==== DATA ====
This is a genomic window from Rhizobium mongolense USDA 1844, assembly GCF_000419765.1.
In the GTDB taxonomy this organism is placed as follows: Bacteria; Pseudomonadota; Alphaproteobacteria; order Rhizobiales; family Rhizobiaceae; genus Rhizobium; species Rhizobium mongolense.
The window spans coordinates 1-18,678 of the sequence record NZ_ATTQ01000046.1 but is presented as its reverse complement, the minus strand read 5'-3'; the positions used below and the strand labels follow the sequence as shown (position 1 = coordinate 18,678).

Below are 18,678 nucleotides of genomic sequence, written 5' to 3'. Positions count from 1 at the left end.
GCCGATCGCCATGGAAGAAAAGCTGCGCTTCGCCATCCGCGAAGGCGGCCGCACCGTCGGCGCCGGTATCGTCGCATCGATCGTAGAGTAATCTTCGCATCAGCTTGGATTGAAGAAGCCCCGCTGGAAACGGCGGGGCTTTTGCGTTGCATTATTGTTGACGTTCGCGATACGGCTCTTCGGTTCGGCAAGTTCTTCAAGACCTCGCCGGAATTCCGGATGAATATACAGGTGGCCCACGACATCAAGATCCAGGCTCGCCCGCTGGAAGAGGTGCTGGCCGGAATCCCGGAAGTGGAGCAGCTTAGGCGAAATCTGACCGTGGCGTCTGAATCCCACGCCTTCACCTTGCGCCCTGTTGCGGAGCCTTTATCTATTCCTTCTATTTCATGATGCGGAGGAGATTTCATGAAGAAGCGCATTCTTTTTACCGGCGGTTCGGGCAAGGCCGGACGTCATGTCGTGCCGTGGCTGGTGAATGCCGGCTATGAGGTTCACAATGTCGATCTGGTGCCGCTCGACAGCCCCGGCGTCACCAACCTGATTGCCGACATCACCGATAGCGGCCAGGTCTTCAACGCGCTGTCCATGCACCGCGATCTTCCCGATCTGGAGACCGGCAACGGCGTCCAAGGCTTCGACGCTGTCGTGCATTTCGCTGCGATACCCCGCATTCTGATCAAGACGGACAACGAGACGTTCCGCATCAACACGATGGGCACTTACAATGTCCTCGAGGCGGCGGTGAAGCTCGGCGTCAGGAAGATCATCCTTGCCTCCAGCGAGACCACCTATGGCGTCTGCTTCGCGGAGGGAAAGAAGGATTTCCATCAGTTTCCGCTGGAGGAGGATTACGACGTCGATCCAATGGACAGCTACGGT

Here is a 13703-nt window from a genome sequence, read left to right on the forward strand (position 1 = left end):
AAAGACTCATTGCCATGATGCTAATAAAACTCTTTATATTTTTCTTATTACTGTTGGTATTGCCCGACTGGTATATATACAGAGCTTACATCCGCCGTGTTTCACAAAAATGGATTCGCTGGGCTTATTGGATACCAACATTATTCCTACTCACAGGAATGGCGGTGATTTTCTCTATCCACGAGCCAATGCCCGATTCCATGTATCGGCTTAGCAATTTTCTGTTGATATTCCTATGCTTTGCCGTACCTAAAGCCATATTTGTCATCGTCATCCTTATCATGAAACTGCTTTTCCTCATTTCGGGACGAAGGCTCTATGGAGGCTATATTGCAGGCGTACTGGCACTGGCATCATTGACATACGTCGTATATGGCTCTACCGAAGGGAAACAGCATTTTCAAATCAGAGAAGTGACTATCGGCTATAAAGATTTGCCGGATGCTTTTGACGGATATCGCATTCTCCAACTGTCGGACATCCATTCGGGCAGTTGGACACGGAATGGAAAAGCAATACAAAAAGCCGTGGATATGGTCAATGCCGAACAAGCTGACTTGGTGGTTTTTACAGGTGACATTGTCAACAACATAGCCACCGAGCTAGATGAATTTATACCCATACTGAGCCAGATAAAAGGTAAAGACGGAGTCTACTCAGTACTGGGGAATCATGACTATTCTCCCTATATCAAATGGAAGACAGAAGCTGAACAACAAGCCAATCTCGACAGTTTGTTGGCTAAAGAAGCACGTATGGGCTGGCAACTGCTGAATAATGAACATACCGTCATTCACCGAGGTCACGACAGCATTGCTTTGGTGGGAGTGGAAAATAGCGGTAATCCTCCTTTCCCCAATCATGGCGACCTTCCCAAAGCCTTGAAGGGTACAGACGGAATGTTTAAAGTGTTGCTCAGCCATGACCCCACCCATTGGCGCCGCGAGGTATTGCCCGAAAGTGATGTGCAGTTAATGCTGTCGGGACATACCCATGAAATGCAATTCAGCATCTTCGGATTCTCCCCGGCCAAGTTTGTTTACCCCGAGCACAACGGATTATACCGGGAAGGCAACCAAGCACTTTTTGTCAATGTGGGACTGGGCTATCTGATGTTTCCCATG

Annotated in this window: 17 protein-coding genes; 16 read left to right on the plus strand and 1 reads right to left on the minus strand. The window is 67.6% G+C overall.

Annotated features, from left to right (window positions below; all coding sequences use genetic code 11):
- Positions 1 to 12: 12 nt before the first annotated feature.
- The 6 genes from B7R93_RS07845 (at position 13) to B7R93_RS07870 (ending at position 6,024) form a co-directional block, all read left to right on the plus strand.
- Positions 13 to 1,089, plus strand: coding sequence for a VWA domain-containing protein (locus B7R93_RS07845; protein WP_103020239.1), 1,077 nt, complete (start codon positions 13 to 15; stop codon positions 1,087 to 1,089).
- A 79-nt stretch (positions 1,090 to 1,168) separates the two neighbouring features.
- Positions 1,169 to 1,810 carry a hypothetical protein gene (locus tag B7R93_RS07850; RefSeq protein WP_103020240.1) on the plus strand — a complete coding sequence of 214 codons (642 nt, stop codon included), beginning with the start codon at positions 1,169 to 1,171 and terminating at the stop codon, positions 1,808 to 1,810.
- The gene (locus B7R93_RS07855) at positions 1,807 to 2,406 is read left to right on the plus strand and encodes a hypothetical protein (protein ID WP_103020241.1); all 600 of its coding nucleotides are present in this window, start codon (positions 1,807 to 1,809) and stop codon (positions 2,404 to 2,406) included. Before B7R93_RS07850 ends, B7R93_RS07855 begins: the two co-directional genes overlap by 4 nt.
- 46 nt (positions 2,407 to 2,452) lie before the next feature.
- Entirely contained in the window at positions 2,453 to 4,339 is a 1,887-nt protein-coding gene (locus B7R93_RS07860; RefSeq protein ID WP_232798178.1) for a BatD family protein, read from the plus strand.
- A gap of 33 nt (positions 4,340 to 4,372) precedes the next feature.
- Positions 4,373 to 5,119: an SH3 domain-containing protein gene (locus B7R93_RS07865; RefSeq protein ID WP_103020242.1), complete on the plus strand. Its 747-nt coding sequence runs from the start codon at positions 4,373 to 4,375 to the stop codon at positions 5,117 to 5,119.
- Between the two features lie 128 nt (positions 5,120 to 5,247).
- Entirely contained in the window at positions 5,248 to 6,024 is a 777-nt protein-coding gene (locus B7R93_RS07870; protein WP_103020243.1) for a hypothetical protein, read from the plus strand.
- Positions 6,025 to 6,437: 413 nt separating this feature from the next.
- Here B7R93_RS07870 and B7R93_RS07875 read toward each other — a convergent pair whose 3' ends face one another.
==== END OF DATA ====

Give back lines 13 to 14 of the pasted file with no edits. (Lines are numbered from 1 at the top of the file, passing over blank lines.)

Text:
- A 79-nt stretch (positions 1,090 to 1,168) separates the two neighbouring features.
- Positions 1,169 to 1,810 carry a hypothetical protein gene (locus tag B7R93_RS07850; RefSeq protein WP_103020240.1) on the plus strand — a complete coding sequence of 214 codons (642 nt, stop codon included), beginning with the start codon at positions 1,169 to 1,171 and terminating at the stop codon, positions 1,808 to 1,810.